Antoinette J. Citizen

Universal

Posted in Arduino, experiments by antoinettejcitizen on 07/16/2012

There are 13 different plug/socket throughout the world. With each type of socket, there are convertors to every other type of socket. 144 in all. I would like to collect all of the socket convertors and plug them all into each other.

Japan and Latin America (“Type A” JIS C 8303/NEMA 1-15)

Type A  > Type B
Type A > Type C
Type A > Type D
Type A > Type E
Type A > Type F
Type A > Type G
Type A > Type H
Type A > Type I
Type A > Type J
Type A > Type K
Type A > Type L
Type A > Type M

North America (“Type B” NEMA 5-15)

Type B  > Type A
Type B > Type C
Type B > Type D
Type B > Type E
Type B > Type F
Type B > Type G
Type B > Type H
Type B > Type I
Type B > Type J
Type B > Type K
Type B > Type L
Type B > Type M

Europe (“Type C” CEE 7/16 Europlug)

Type C  > Type A
Type C > Type B
Type C > Type D
Type C > Type E
Type C > Type F
Type C > Type G
Type C > Type H
Type C > Type I
Type C > Type J
Type C > Type K
Type C > Type L
Type C > Type M

India, Nepal, etc. (“Type D” Small 5 amp BS 546)

Type D  > Type A
Type D > Type B
Type D > Type C
Type D > Type E
Type D > Type F
Type D > Type G
Type D > Type H
Type D > Type I
Type D > Type J
Type D > Type K
Type D > Type L
Type D > Type M

Europe (“Type F” CEE 7/7 Schuko)

Type E  > Type A
Type E > Type B
Type E > Type C
Type E > Type D
Type E > Type F
Type E > Type G
Type E > Type H
Type E > Type I
Type E > Type J
Type E > Type K
Type E > Type L
Type E > Type M

UK, Ireland. (“Type G” BS 1363)

Type G  > Type A
Type G > Type B
Type G > Type C
Type G > Type D
Type G > Type E
Type G > Type F
Type G > Type H
Type G > Type I
Type G > Type J
Type G > Type K
Type G > Type L
Type G > Type M

Israel, Palestine (“Type H” SI 32, Flat Pins)

Type H  > Type A
Type H > Type B
Type H > Type C
Type H> Type D
Type H > Type E
Type H > Type F
Type H > Type G
Type H > Type I
Type H > Type J
Type H > Type K
Type H > Type L
Type H > Type M

Australia, China, Argentina (“Type I” AS 3112)

Type I  > Type A
Type I > Type B
Type I > Type C
Type I> Type D
Type I > Type E
Type I > Type F
Type I > Type G
Type I > Type H
Type I > Type J
Type I > Type K
Type I > Type L
Type I > Type M

Switzerland (“Type J” SEV 1011)

Type J  > Type A
Type J > Type B
Type J > Type C
Type J> Type D
Type J > Type E
Type J > Type F
Type J > Type G
Type J > Type H
Type J > Type I
Type J > Type K
Type J > Type L
Type J > Type M

Denmark (“Type K” SRAF 1962/DB)

Type K  > Type A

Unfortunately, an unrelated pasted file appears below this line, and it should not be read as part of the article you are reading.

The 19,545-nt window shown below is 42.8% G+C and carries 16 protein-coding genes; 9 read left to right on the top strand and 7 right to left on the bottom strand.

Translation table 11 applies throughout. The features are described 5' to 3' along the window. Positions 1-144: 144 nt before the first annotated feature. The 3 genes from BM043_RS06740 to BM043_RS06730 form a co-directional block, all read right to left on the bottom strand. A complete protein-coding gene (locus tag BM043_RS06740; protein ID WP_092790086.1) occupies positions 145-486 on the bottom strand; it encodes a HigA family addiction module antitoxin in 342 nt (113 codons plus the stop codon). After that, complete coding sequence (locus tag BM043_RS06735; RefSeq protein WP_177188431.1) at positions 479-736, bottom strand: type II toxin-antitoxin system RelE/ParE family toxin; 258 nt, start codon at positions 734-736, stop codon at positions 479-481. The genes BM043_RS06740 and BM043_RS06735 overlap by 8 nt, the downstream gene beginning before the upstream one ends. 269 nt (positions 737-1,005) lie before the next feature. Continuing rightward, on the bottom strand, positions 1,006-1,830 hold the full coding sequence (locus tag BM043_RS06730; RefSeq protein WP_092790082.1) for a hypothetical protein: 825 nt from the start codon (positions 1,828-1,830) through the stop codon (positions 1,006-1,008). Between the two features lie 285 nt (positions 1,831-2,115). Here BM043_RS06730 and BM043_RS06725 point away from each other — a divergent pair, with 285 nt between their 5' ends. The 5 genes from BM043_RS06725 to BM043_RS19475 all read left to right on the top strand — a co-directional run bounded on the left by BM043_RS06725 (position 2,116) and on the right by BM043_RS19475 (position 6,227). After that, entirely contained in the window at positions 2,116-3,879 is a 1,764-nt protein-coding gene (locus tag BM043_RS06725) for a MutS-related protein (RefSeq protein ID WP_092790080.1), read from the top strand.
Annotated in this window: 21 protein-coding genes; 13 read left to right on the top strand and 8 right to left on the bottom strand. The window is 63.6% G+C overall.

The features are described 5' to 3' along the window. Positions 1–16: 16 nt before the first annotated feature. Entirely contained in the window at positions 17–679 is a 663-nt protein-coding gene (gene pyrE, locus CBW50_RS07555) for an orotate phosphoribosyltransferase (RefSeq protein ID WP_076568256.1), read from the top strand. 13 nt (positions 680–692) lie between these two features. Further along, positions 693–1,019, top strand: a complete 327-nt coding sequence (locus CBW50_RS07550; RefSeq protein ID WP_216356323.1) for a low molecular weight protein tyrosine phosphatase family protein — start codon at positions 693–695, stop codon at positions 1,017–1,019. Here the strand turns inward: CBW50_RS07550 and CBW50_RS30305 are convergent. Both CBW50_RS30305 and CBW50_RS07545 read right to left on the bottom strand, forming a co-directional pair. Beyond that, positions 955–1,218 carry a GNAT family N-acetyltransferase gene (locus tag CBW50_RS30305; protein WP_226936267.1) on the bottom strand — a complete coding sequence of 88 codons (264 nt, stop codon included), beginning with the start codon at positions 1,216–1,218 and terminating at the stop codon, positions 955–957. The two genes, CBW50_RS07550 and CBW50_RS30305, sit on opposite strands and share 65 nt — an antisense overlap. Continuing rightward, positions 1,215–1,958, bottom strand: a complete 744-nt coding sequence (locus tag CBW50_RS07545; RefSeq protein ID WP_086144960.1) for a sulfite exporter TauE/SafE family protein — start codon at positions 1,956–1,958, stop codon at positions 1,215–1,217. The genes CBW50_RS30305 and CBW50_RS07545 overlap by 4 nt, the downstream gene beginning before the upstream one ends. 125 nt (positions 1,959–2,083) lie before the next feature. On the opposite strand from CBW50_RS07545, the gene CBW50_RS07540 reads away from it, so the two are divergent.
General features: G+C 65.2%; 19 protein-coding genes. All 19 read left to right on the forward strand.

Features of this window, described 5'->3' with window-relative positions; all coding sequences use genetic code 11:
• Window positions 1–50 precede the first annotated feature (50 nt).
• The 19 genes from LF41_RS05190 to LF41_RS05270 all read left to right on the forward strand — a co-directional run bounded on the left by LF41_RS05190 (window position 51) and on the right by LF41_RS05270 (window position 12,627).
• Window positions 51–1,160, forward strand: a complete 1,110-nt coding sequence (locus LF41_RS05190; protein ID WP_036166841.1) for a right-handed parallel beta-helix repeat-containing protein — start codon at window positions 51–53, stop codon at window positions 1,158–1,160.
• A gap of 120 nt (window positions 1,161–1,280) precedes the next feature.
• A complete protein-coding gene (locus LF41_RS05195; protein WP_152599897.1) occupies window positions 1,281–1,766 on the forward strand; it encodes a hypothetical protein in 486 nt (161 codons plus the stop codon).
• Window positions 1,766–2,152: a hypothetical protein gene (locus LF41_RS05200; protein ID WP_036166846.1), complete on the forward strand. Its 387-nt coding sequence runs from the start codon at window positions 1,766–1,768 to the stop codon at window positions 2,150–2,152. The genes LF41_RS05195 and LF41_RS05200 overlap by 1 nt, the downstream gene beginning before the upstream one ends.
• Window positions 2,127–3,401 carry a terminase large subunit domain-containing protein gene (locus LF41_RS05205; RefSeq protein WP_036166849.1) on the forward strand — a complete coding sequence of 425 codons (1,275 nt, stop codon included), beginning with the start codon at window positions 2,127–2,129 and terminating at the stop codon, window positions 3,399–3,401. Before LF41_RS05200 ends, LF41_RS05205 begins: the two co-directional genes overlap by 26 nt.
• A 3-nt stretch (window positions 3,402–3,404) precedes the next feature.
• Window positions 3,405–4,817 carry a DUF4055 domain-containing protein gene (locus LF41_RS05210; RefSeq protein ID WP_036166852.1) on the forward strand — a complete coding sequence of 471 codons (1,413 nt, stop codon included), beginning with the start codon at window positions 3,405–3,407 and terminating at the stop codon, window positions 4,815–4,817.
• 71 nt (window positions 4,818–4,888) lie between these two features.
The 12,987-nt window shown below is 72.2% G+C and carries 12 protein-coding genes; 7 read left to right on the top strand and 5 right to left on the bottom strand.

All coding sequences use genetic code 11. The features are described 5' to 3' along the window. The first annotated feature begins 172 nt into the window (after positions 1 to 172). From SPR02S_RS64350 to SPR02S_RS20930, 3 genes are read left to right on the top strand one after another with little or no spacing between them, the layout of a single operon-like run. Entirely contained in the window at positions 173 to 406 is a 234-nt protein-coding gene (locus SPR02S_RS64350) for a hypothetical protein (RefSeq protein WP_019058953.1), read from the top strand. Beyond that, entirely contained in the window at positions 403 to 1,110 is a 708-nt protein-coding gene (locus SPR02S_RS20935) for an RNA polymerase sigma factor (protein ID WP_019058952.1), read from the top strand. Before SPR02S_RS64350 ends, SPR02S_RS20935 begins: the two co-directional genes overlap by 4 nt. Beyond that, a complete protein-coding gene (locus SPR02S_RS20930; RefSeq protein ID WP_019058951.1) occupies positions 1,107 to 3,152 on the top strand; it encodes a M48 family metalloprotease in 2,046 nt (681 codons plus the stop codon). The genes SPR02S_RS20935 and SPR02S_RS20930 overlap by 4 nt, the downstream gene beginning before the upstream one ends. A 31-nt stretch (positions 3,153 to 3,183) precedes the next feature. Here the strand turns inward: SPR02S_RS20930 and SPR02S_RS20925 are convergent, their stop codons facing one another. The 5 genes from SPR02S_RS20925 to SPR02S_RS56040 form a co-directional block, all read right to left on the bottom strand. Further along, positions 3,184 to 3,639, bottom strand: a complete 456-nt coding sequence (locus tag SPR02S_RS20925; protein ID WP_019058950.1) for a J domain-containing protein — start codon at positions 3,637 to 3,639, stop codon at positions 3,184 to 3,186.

Type K > Type B
Type K > Type C
Type K> Type D
Type K > Type E
Type K > Type F
Type K > Type G
Type K > Type H
Type K > Type I
Type K > Type J
Type K > Type L
Type K > Type M

Italy, Uruguay (“Type L” CEI 23-16/VII)

Type L  > Type A
Type L > Type B
Type L > Type C
Type L> Type D
Type L > Type E
Type L > Type F
Type L > Type G
Type L > Type H
Type L > Type I
Type L > Type J
Type L > Type K
Type L > Type M

South Africa (“Type M” Large 15 amp BS 546)

Type M  > Type A
Type M > Type B
Type M > Type C
Type M> Type D
Type M > Type E
Type M > Type F
Type M > Type G
Type M > Type H
Type M > Type I
Type M > Type J
Type M > Type K
Type M > Type L

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Prototype: 28 hour watch

Posted in Arduino, experiments by antoinettejcitizen on 09/14/2011

I am hoping to follow a 25 hour day for a month, and then a 28 hour day. So I am making a watch that allows you to adjust the length of day. This prototype allows you to set the length of day between 1 hour and 48 hours as well as normal functions of a watch like setting the minutes and hours.

I am using a spark fun serial 7 segment display which allows communication through soft serial or SPI. But you could use a normal 7 seg with shift registers instead.

Button 1 acts as a “Select” button, then 2nd is to set hours, 3rd to set minutes and fourth to choose day length (between 1-48hours) Short video of the button functioning:

Seven seg display, 4 buttons, 10k resistors. That is it. This is my code, it works, but I am a novice so feel free to clean it up and send it back to me! Post-it note schematic with SPI:

(MISO, RESET, RX are not used)

Next steps:

  • hook it up to a pro mini
  • small lithium battery
  • add a tilt sensor so the display is not on all the time.
  • Make/modify a small case  and attach a strap.